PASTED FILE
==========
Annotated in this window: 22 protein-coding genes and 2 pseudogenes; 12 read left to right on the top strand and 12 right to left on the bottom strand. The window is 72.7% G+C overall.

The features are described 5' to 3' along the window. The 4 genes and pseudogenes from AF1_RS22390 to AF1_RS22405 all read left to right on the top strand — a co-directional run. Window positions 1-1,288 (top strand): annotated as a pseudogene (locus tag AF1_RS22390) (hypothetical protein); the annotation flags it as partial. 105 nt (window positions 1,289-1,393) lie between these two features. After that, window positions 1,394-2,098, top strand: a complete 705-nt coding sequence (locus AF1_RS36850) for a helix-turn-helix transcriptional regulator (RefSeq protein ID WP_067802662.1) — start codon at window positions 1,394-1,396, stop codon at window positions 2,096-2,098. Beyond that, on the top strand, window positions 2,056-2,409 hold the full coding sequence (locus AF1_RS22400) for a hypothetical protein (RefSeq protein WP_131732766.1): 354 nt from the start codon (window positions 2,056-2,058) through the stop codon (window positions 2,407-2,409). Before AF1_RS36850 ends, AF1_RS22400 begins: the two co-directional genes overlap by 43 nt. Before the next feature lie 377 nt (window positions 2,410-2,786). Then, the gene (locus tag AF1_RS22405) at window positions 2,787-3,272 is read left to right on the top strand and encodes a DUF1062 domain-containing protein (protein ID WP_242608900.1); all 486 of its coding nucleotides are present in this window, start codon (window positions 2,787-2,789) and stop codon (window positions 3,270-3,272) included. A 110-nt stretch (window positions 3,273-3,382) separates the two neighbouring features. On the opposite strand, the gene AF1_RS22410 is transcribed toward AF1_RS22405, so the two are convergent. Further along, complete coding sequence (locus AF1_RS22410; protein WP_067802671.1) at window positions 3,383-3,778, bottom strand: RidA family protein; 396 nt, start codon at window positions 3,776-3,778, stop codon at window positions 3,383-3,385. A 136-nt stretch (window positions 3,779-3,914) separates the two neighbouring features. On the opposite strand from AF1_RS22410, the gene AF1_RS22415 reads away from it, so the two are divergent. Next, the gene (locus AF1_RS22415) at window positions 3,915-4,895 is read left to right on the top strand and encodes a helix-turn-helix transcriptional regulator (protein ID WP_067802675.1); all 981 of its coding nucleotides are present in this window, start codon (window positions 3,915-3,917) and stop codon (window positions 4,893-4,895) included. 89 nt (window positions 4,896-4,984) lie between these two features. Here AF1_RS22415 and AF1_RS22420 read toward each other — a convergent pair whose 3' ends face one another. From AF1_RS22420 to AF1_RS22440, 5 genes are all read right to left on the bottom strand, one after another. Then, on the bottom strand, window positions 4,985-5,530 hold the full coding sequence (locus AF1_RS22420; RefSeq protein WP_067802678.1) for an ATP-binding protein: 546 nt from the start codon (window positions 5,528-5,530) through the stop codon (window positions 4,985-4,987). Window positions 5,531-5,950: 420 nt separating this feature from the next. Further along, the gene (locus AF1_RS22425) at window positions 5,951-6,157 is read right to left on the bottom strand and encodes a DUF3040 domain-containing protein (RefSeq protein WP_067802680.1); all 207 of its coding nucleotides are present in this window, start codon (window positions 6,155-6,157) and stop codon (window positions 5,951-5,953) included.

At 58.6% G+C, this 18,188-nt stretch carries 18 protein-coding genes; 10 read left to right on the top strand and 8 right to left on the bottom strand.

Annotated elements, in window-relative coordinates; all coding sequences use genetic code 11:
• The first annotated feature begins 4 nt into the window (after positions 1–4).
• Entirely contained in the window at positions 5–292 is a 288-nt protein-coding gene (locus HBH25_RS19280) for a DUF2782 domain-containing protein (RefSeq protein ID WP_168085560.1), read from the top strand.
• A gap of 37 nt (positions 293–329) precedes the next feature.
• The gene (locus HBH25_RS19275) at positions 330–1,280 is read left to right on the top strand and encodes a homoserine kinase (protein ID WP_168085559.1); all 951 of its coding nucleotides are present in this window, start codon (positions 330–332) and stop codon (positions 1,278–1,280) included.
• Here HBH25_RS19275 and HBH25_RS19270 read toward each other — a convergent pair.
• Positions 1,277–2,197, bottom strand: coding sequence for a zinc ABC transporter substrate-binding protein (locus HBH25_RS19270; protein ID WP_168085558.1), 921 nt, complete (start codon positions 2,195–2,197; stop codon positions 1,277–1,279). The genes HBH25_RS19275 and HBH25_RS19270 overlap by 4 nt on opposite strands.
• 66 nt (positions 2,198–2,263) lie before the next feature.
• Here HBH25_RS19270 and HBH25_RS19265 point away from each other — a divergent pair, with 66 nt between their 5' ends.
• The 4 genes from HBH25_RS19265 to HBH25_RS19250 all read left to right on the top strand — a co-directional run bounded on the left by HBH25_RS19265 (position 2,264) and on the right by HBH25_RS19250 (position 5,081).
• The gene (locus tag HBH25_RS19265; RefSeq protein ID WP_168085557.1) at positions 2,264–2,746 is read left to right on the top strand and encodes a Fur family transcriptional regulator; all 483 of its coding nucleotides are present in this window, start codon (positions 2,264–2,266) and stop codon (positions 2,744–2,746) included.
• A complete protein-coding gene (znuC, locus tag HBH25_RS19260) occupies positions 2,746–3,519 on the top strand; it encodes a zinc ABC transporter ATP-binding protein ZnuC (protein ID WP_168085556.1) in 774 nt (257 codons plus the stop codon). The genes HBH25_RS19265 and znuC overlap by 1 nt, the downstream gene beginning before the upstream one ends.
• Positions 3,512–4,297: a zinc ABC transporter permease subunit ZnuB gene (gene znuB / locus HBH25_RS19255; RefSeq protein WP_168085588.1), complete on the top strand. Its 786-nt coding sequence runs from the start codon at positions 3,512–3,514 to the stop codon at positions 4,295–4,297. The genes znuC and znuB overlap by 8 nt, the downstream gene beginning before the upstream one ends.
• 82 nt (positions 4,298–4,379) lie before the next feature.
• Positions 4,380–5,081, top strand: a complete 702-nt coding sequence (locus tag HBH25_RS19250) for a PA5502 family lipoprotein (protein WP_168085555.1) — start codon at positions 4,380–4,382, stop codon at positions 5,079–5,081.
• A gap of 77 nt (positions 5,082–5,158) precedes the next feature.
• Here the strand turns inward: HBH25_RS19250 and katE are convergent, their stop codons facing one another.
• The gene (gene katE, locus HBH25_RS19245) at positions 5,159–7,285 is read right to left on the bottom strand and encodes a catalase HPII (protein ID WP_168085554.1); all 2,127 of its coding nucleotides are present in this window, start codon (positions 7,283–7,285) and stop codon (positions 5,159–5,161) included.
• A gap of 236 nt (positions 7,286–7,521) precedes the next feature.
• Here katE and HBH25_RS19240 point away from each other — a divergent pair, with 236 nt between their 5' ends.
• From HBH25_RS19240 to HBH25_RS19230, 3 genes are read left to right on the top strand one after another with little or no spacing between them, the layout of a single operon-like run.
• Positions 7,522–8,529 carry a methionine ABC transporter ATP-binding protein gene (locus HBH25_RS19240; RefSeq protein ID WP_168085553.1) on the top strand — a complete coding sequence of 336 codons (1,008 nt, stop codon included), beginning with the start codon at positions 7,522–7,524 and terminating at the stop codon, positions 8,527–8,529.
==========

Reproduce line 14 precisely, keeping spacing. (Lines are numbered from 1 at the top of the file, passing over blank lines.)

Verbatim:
• The gene (locus tag HBH25_RS19265; RefSeq protein ID WP_168085557.1) at positions 2,264–2,746 is read left to right on the top strand and encodes a Fur family transcriptional regulator; all 483 of its coding nucleotides are present in this window, start codon (positions 2,264–2,266) and stop codon (positions 2,744–2,746) included.